or, "An Augmented Reality Is Now a Necessity to Be Free"
"Conversations aren't contests!"
"OK, a point for you, but I'm still ahead."
-Calvin and Hobbes (not in that order)
We used to proclaim the coming of a great Age of Information, where our world would be shaped by the free dissemination of knowledge, causing unpredictable, miraculous changes to our culture. Now that it's here, we're still trying to figure out what the ramifications are. Socially, it seems that there are new structures being constructed electronically that have no analogs in the flesh-and-blood world. In the realm of pure information, a wide and cacophonous sea has arisen, full of truth, falsehood, trivia, rumor, news, and entertainment. The internet hosts information with a half-life rather than a shelf life, self-destructing in days, hours, or, in the case of some personal news on social networking sites, minutes. The rise of the meme, a small unit of virally-spreading social importance, has produced culture on the same scale. Nigh infinite specialized blogs give otherwise tiny interests worldwide audiences.
We continue to produce music, film, television, literature (and other reading material), and other art, and more people have access to it—and to content produced before the Electronic Era. In this way, the entire universe of human discourse is expanding at an amazing rate. What does not seem to be expanding, however, is our ability to retain it—at least, not fast enough. It appears that as this expansion of content continues, the average human brain will need a peripheral device in order to process it.
I don't have the research to back everything I'm about to say. Truthfully, I don't think the research has been done, and in some cases, the research may not be possible. I have listed here three assumptions about our society and its content that support the idea that the human mind cannot suffice forever as a solitary data processing device.
The Three Assumptions
1. The universe of content is expanding faster than our rate of daily content consumption
2. The rapidly dividing nature of social groups is making content less accessible overall
3. Intertextual depth is increasing the difficulty of making all the connections available in a work
I'll explain them. Number one. There is a lot of information in the world. The internet has made it so easy to produce content that everyone is doing it. (Almost literally.) As the number of content producers increases and the amount of content they produce increases, our ability to consume it all (and our desire, to be honest) can't keep pace. That's fine: no one expects you to read the whole Internet. In fact, I would advise heavily against it. But it does mean that at some point, there will be so much content to refer to that our shared universes of discourse will become more separate.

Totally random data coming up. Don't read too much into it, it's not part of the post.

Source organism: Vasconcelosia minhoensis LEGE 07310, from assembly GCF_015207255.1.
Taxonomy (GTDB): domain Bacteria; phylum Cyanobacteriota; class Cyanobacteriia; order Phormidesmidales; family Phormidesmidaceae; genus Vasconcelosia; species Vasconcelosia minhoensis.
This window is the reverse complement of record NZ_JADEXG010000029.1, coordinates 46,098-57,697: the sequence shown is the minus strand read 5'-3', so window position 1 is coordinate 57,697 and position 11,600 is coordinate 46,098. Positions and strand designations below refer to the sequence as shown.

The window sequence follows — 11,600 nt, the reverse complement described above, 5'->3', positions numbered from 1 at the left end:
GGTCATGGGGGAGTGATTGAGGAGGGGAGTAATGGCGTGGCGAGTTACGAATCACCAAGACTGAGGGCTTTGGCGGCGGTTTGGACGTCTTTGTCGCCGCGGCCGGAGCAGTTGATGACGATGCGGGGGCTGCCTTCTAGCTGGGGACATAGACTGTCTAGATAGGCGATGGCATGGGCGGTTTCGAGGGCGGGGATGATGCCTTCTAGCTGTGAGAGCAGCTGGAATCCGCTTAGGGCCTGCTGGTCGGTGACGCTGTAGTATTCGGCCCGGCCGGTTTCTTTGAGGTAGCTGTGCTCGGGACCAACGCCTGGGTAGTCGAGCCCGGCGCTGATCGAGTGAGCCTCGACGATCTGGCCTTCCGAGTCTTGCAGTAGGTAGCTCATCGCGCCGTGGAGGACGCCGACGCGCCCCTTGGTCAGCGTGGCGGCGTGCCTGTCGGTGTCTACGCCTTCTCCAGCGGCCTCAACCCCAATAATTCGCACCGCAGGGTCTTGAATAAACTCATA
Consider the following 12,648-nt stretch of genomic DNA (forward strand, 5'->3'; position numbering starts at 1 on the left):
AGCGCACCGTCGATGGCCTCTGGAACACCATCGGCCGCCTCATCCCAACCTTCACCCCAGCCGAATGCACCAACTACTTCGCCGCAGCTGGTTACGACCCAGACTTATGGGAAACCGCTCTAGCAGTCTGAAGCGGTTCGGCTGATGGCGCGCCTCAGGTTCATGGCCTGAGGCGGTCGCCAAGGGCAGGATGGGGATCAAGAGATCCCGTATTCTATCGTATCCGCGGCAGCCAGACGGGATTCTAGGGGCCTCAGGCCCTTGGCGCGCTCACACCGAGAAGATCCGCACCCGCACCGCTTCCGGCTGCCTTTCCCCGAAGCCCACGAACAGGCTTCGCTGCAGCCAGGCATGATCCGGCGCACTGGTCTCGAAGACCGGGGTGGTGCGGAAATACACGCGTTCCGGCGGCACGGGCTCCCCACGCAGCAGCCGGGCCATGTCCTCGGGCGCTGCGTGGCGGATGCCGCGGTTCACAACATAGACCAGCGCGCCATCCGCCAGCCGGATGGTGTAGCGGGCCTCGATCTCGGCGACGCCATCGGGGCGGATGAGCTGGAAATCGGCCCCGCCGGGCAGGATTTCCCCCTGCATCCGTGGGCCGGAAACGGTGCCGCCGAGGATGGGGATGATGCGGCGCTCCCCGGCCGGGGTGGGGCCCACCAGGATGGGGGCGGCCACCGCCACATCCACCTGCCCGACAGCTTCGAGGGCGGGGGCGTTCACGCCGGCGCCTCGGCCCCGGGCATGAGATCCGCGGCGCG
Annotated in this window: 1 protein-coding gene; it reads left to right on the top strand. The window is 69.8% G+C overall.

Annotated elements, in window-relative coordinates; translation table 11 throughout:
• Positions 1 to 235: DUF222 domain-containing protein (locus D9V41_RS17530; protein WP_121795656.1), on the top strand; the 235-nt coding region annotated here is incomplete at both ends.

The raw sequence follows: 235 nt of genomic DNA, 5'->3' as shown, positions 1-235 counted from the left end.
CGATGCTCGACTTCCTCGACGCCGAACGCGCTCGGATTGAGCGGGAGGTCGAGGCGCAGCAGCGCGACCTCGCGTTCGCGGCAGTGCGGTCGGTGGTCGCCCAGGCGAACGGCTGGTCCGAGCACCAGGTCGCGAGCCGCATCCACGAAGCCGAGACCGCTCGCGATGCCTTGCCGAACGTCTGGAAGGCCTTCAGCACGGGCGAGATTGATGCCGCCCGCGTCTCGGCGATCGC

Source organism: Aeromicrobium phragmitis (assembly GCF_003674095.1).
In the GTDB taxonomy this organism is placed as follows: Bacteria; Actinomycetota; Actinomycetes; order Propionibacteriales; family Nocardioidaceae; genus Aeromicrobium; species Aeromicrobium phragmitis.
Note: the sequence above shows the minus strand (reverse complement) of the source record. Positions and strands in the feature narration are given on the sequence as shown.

Think about that. When was the last time you talked to a friend about a basketball game, a movie, a book? Now delve deeper. When was the last time you talked about an issue, in which both parties had read similar material? What about a webcomic or a flash game? As we create a larger universe, we might eventually produce enough content that most of our communication will be in hypertext.
Number two. Culture naturally separates out, like old dairy products. One clump here, another there, divided by preferences in religion, politics, language, genetic background, tastes in music, age, and hairstyles. Modern culture separates more than it used to. In college, for example, I ran with a crowd that came from mostly the middle of the political spectrum, listened to indie music, watched indie film, but all dressed reasonably normally. We did not mingle well with groups that were slightly different politically and had stranger hair, even if they liked the same music and movies. We had enough in common with those groups, but there was clearly a divider.
Today's dividers are many, as there are many things to be divided over, and separate less dissimilar strata. Can it be that these strata produce content that is left unread by the others?
Number three. Back in the day there wasn't much content to refer to. The writers of the classics basically referred to religious texts and classics that were even older than them. Today, you can't get through an episode of Psych without a couple dozen references to other works. Some of those works refer to other works. Intertextual depth is what I'm calling that networking of references, and it makes full comprehension of a work difficult, turning pieces of content into a set of nesting dolls. Perhaps this depth could become too much for the human mind.
Note that I am not asserting that all three of these assumptions are correct, or indeed that any one of them is. But if any one of them stands true, it stands to reason that someone wishing to converse in the future should be supplied with a device running an algorithm to search for the meanings of references in any given conversation, so that information can flow unhindered. At least, I hope so, because I'm kind of getting sick of looking things up on wikipedia while I'm instant messaging people.